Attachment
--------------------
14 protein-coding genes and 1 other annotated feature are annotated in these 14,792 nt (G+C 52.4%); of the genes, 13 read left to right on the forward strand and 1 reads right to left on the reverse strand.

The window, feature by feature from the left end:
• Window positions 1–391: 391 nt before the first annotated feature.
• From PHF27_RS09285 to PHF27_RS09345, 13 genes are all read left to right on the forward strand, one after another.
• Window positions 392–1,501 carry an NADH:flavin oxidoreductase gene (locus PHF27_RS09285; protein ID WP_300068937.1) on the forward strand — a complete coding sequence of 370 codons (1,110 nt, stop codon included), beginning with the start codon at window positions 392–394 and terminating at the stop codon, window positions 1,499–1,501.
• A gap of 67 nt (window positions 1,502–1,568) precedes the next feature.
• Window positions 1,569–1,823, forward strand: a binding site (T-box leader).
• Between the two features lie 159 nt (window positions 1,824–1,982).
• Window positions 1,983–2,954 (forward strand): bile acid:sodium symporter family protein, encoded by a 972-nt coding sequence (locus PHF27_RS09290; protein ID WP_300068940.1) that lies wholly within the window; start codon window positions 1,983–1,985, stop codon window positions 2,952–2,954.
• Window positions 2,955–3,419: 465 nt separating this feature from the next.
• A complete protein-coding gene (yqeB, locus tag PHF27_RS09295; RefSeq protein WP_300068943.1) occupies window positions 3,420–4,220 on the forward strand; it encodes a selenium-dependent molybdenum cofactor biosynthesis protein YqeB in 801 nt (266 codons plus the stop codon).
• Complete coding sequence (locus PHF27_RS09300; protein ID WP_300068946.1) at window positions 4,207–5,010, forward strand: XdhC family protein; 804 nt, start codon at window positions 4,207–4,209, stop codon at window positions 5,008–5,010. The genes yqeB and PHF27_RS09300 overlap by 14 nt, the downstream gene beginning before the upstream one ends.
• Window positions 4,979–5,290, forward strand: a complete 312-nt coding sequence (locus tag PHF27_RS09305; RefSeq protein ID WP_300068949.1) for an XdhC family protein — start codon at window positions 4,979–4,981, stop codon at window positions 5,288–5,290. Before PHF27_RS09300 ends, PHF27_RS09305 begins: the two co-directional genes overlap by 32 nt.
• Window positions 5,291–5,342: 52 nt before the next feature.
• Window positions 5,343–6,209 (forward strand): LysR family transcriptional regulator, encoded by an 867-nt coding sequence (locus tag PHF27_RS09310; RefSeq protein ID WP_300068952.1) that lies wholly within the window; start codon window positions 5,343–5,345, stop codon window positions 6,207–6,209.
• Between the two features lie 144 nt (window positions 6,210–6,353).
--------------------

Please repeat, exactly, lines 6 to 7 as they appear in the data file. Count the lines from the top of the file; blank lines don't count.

• A gap of 67 nt (window positions 1,502–1,568) precedes the next feature.
• Window positions 1,569–1,823, forward strand: a binding site (T-box leader).